Marlon James' "A Brief History of Seven Killings," is a thrilling, ambitious fictionalization of the assassination attempt on Bob Marley in 1976 and the afterlives of Marley's would-be assassins.
Both intense and epic — it's told in rapid-fire short chapters while clocking in at 704 pages — the novel is narrated by a huge cast of characters. There are patois-speaking street thugs,
"Truth keeps shifting," James explains by Skype, sitting at his desk in St. Paul, Minn. "Five, six stories, even contradictory stories, can exist at the same time and they're kind of all true and all false. There is no one story."
Like Don Delillo's "Libra," a fictionalized version of the conspiracies around the
"'Libra' was definitely one of the books I was reading," he acknowledges. "'American Tabloid' by James Ellroy — that was my textbook actually. I really wanted to stick closer to crime fiction than trying to write this literary novel. I probably failed at that," he says, laughing.
The one character readers won't find is Marley himself — in the book, he is called the Singer.
"I didn't want to get into the whole 'imagining in the mind of Marley,' for artistic and lord knows legal reasons," he says. "I was more fascinated with what was going on around him."
James, who now teaches at Macalester College in St. Paul, was born and raised in Jamaica. But he decided not to return to research the book. "If you're looking for 1970s Jamaica, you're not going to find it in Jamaica," he says dryly. "It's changed too radically."
He says he had a typical suburban childhood: "My upbringing was as '70s as everybody else's in the world. My parents were the first of this emerging middle class in Jamaica. Before you were either part of the planters or descendants of slaves working in fields. I grew up with two working parents, two cars, raised by watching the TV."
James graduated from the University of the West Indies in 1991; a decade passed before he began writing. His first novel, "John Crow's Devil," was rejected dozens of times before finding a home with the independent Akashic Books, which published it in 2005; it was a Los Angeles Times Book Prize finalist.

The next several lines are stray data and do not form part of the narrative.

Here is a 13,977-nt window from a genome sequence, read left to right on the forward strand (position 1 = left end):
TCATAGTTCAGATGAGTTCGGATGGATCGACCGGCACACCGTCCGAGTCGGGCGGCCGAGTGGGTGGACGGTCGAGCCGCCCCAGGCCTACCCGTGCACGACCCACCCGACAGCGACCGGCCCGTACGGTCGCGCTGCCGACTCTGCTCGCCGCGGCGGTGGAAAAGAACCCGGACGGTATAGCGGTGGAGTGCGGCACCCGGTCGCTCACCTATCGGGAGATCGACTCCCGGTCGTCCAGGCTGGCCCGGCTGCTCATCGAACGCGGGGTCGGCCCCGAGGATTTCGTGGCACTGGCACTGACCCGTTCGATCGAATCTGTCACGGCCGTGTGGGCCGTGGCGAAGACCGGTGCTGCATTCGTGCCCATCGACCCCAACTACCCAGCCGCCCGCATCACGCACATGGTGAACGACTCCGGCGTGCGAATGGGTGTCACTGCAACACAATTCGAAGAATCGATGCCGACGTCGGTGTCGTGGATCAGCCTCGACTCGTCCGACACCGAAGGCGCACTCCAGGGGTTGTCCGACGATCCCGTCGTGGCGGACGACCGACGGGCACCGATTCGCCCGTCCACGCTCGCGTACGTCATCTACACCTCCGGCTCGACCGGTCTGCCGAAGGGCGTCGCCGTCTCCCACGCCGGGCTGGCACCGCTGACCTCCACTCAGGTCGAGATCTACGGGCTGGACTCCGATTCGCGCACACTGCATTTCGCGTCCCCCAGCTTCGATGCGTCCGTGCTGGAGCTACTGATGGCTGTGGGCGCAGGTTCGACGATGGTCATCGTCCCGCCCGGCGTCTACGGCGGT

His next, "The Book of Night Women" (2009), a visceral story of slavery in pre-industrial Jamaica, won the Dayton Literary Peace Prize. In their citation, the judges wrote, "Though challenging, often obscene, and devastatingly graphic in places, and though James truly earns the overused phrase 'unflinching gaze,' the book's handling of violence shies away from being leering or gratuitous, even as we sense that the author is duty-bound to report the truth of oppression as it historically occurred."
"I consider myself a moralistic writer," he says. While writing "A Brief History of Seven Killings," he says, "I got really interested in the motives of people: What is unchecked ambition. Who really suffers from violence. How by trying to escape it, you sometimes run right back into the middle of it."
The novel had a slow start. At first he tried to write it from the American hit man's point of view, a character who wouldn't understand the implications of his actions, but James got stuck. Another hundred pages from another character's perspective didn't work, either.
Frustrated, he told a playwright friend, "I don't know whose novel this is; I can't figure out whose story it is." She replied, "Why do you think it's one person's story?"
That was the key. He immersed himself in novels with multiple first-person narrators — William Faulkner's "As I Lay Dying" and "My Name Is Red" by Orhan Pamuk. Informed by the films of Robert Altman and the 1966 Esquire article "Frank Sinatra Has a Cold," in which Gay Talese profiled Sinatra after having access to everyone in his circle but Sinatra, James constructed a novel with a cast of characters so huge it fills four pages at the front of the book.
"I wanted different degrees of distance, everybody from somebody who fired the shot to somebody who was just in the wrong place at the wrong time," he says. As a child hearing of Marley's shooting, he understood "if he could get shot, then anybody could be," while now he sees the incident as "allegory — we're descending into chaos in the country."
In the U.S., James and his friends once made a pilgrimage to Prince's house. The plan was to jump the fence, touch the first wall, then run out. "As we hit the gate sirens just went off, there was police everywhere," he puts his hands in the air and raises his voice to a squeak. "We were like, 'We're English professors! We're English professors!'"
"They were actually really nice, telling us about all the people coming all the time," he continues. "Women with babies, men with vendettas, all come saying they have business with Prince."
This is, in fact, exactly what the onetime lover of the Singer does in James' novel: She waits outside his gate as if she might will another encounter, plead with him. Her singular voice, with relentless momentum and emotional switchbacks, is propulsive. "Nina Burgess just sort of came in and took over the book," James says.
To manage the many characters and complex plot, he created charts and timelines. "I had to know what everybody was doing. Even if I don't write about it, I need to know that Nina was making herself a cup of coffee while Josey Wales was killing this guy," he explains. "You start to fill in non-narrative stuff that real people do. Like sleep, like boring stuff. That made them more real."
What James constructed might be called an epic Jamaican novel, but that would be wrong: It's simply epic.
Marlon James in L.A. for book signing